“Focus on making the House Republicans feel pain for their vote every way you can,” McColgin, a breast cancer survivor, challenged everyone. “Keep calling them and writing and faxing letters and tweeting. Hopefully show up at the town halls if you can. This will signal the Senate they better not go down this road. Then get to work on the Senate side of this. But don’t let up on the House!”

National Nurses United, which has almost 200,000 RNs, took its campaign against the GOP legislation to the Senate, and specifically to Senate Finance Committee Chairman Orrin Hatch, R-Utah. His panel nominally writes health care bills, even though a 13-man all-Republican group of senators is really doing the heavy lifting on the legislation now.

Hatch sent a male health care aide, young and bearded, out to meet the more than 100 NNU members who descended on his office. The aide listened politely as the nurses, mostly women, told him how the GOP bill would harm their patients – and campaigned for their alternative, single-payer government-run health care for all.

“Our patients’ lives are at risk,” NNU Co-President Jean Ross, RN, told him. “We take care of patients every day who are dying because they can’t afford their cancer treatment, can’t take their chronic medications, or can’t afford their co-pays and premiums to get into the hospital for care.”

Hatch, however, may be turning a deaf ear. He previously told a reporter “The public wants every dime they can be given. Let’s face it, once you get them on the dole, they’ll take every dime they can.” NNU Collective Bargaining Director retorted, to Hatch’s aide: “That does not sound like a champion of health care when you call receiving health care ‘the dole.’”

“Patient groups, healthcare providers, and voters in blue states, red states, and purple states alike have already spoken out repeatedly against this cruel and dangerous legislation,” said AFSCME President Lee Saunders, whose union also includes tens of thousands of nurses and other health care workers. The House and Trump “chose to ignore their pleas. It now falls to the Senate to finally listen to the American people and stop this bill in its tracks.”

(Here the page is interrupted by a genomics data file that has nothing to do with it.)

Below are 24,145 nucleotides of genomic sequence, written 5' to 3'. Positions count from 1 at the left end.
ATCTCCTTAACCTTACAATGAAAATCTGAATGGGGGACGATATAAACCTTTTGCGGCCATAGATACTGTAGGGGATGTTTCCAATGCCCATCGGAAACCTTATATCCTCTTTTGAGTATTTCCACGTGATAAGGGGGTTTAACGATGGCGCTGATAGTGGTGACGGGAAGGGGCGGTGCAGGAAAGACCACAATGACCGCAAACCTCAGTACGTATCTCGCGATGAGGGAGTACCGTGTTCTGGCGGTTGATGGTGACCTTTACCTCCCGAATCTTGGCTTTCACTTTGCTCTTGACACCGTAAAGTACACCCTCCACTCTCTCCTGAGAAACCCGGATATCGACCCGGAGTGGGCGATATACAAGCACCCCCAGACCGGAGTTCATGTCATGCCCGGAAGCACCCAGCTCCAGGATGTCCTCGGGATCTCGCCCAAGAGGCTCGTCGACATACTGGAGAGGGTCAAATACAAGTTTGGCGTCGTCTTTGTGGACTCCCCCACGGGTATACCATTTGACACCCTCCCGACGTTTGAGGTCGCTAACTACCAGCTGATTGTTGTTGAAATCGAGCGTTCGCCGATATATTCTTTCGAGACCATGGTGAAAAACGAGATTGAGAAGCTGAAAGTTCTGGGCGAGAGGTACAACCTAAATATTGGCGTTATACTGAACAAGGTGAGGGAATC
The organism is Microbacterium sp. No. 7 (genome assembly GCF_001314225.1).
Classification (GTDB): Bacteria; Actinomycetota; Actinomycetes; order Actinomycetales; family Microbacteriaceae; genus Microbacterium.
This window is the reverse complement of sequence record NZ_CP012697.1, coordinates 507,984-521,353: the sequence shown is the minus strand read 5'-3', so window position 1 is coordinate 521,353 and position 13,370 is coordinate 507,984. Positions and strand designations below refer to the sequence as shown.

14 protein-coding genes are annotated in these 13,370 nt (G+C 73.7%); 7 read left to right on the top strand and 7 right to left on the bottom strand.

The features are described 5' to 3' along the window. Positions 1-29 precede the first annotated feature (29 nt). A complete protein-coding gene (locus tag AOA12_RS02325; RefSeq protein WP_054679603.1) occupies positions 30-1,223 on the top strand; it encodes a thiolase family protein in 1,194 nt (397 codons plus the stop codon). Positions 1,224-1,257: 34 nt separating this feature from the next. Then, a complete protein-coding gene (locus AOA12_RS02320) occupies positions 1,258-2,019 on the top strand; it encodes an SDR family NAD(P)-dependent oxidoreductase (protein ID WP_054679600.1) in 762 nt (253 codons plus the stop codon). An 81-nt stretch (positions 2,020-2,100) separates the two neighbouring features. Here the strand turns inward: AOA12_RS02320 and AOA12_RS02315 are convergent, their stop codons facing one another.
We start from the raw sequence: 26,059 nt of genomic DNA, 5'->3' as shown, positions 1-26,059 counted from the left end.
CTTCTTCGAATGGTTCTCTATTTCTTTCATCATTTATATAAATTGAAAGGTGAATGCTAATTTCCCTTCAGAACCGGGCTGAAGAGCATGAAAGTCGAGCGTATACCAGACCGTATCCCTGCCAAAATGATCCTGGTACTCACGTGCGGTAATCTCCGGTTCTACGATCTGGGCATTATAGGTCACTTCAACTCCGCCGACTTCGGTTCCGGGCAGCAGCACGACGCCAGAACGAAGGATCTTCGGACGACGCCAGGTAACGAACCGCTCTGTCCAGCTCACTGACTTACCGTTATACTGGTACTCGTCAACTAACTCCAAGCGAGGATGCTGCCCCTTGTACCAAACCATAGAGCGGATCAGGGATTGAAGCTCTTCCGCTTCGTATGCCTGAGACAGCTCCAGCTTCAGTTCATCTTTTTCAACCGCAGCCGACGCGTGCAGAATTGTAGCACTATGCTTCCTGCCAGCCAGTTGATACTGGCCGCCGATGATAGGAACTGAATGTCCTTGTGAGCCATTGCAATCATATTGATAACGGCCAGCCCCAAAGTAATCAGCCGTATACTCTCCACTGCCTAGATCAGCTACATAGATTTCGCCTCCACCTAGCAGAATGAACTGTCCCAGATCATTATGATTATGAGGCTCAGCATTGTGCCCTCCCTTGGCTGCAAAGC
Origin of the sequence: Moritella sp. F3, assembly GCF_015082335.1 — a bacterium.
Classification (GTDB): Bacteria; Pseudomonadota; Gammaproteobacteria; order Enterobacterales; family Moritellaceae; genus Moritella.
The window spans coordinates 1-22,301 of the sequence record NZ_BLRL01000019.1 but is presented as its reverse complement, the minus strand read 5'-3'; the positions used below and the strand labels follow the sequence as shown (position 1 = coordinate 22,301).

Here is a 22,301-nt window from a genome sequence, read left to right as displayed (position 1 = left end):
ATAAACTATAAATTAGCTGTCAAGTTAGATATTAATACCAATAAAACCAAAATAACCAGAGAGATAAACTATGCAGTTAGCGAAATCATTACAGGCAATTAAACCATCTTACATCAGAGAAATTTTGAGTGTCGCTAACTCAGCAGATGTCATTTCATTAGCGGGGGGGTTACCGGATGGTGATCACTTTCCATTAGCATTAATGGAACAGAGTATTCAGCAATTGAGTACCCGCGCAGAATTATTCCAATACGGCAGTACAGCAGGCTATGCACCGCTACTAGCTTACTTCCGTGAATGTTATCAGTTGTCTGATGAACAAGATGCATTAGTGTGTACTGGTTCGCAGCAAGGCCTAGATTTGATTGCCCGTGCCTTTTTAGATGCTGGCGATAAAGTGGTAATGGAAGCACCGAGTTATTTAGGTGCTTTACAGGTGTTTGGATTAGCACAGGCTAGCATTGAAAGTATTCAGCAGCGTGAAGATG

“Every element of this healthcare repeal will deeply damage the health and livelihoods of millions of working families who already struggle to pay their bills and provide healthcare,” added Service Employees President Mary Kay Henry, whose union also includes hundreds of thousands of health care workers. The Senate must do its job and serve as a check on the self-interested House by taking a stand for working families, stopping this outrageous tax giveaway at our expense, and saving millions from financial and personal disaster.”


CONTRIBUTOR

Mark Gruenberg
Mark Gruenberg

Mark Gruenberg is head of the Washington, D.C., bureau of People's World. He is also the editor of Press Associates Inc. (PAI), a union news service in Washington, D.C. that he has headed since 1999. Previously, he worked as Washington correspondent for the Ottaway News Service, as Port Jervis bureau chief for the Middletown, NY Times Herald Record, and as a researcher and writer for Congressional Quarterly. Mark obtained his BA in public policy from the University of Chicago and worked as the University of Chicago correspondent for the Chicago Daily News.